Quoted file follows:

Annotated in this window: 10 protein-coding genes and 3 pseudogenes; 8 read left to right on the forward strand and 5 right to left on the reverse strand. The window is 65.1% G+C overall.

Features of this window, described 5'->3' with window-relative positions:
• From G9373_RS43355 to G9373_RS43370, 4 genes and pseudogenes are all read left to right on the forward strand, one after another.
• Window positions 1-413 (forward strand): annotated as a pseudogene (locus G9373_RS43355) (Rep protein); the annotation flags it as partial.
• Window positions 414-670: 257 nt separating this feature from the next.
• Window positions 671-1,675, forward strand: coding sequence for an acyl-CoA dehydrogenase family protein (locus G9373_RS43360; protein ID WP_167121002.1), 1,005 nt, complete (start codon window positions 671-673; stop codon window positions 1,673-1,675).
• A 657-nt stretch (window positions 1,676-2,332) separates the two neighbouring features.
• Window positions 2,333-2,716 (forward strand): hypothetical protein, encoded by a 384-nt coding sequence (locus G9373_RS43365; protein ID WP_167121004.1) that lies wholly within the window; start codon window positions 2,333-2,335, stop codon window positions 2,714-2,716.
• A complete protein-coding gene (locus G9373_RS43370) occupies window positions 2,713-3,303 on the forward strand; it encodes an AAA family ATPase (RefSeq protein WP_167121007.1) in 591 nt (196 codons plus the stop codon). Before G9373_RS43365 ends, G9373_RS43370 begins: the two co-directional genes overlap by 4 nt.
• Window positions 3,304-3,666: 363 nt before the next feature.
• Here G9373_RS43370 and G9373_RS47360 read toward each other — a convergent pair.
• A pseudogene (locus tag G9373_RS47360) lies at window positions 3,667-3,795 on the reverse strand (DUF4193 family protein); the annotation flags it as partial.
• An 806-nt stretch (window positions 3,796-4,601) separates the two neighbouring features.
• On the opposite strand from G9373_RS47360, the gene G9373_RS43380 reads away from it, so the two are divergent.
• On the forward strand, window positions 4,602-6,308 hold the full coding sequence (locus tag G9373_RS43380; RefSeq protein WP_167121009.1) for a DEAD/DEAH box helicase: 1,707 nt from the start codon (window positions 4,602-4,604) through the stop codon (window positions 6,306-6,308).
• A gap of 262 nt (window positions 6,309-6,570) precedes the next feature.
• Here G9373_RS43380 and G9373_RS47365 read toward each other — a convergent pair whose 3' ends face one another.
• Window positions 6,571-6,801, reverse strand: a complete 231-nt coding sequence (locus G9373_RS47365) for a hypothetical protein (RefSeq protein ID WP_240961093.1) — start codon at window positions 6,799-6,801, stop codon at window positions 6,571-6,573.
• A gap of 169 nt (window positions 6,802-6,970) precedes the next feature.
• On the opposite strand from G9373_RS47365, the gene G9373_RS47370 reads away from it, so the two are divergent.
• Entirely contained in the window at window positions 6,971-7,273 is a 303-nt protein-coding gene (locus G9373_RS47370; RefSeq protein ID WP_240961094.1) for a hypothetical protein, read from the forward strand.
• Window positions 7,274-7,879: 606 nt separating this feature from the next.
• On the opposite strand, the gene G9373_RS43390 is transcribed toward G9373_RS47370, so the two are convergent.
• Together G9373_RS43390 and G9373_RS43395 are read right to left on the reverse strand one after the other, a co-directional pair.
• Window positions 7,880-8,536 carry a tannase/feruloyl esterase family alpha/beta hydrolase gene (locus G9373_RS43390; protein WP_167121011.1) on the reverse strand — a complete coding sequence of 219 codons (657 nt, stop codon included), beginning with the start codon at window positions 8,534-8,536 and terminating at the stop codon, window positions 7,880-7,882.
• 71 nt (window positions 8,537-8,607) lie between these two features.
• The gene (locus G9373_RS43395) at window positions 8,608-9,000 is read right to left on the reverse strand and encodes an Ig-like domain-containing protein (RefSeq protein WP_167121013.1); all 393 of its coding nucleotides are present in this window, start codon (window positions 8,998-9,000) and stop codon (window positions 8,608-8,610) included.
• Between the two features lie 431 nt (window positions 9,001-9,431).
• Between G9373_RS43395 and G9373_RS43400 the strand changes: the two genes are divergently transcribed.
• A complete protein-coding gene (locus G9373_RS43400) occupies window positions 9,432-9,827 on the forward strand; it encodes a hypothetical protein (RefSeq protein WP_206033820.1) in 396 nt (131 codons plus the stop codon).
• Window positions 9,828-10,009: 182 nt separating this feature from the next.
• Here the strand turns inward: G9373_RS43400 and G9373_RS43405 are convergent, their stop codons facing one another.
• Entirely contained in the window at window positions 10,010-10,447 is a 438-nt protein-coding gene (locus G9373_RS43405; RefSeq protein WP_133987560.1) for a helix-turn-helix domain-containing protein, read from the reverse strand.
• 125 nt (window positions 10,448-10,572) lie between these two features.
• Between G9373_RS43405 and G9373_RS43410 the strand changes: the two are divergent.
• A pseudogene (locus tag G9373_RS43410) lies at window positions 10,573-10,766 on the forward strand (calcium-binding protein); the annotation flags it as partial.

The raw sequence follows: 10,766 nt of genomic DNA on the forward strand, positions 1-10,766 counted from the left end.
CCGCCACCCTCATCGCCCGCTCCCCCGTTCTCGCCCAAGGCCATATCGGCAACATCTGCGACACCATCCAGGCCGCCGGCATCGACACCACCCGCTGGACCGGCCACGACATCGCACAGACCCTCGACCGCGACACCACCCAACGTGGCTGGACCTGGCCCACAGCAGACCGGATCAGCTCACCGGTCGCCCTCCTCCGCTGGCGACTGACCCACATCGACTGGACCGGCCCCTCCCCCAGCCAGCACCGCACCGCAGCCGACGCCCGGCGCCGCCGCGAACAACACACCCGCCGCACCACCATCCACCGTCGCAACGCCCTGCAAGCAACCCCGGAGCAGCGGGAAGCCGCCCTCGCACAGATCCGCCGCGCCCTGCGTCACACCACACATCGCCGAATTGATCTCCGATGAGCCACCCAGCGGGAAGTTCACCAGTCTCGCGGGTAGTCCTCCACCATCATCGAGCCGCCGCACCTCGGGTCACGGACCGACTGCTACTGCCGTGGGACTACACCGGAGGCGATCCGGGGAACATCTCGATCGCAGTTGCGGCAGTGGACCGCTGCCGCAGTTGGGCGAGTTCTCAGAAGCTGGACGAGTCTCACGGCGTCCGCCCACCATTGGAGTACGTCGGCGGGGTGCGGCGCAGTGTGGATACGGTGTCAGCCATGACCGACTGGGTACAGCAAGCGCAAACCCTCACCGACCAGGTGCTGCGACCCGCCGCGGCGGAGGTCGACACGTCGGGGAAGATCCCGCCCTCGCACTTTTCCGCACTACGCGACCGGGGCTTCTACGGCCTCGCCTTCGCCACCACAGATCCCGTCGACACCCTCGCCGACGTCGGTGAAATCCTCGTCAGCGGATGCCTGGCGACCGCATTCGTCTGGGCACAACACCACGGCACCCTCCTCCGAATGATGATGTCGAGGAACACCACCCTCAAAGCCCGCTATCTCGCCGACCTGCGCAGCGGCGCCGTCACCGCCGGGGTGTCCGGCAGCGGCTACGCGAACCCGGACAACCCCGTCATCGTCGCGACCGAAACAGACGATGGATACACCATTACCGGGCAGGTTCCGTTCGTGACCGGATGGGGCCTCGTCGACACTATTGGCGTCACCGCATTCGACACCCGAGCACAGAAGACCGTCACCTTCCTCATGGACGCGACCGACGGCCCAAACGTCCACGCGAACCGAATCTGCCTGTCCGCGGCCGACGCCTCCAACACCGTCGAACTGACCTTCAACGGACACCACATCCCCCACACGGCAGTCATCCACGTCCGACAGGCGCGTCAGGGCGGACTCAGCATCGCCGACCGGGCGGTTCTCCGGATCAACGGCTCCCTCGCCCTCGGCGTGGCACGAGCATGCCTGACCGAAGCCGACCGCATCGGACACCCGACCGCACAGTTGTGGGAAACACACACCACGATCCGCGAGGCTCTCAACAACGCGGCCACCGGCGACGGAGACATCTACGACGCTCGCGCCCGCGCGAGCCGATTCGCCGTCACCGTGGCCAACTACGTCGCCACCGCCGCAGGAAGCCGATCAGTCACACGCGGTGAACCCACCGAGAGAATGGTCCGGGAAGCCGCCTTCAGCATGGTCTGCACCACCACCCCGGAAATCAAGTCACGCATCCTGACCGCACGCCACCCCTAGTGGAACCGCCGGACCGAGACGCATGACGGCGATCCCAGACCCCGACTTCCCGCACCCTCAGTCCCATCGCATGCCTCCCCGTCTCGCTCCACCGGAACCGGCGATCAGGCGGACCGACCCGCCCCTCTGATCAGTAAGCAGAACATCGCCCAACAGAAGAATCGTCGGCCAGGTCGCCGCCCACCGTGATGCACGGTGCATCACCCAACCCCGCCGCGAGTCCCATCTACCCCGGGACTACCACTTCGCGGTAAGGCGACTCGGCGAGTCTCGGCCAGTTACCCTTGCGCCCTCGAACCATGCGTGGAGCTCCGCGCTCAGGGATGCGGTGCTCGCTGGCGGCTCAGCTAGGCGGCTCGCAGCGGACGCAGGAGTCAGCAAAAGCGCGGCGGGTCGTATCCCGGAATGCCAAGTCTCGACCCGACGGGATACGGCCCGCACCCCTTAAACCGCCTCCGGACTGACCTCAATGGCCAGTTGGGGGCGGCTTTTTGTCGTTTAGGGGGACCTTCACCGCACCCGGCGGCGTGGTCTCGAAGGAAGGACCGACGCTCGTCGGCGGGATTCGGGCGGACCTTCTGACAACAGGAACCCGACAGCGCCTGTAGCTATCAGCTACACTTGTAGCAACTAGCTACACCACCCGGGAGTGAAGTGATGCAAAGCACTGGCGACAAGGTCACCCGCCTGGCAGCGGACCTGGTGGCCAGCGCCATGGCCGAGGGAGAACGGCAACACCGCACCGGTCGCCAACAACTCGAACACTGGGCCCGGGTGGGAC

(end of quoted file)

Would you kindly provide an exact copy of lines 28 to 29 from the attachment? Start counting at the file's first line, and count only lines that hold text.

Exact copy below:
• Between the two features lie 431 nt (window positions 9,001-9,431).
• Between G9373_RS43395 and G9373_RS43400 the strand changes: the two genes are divergently transcribed.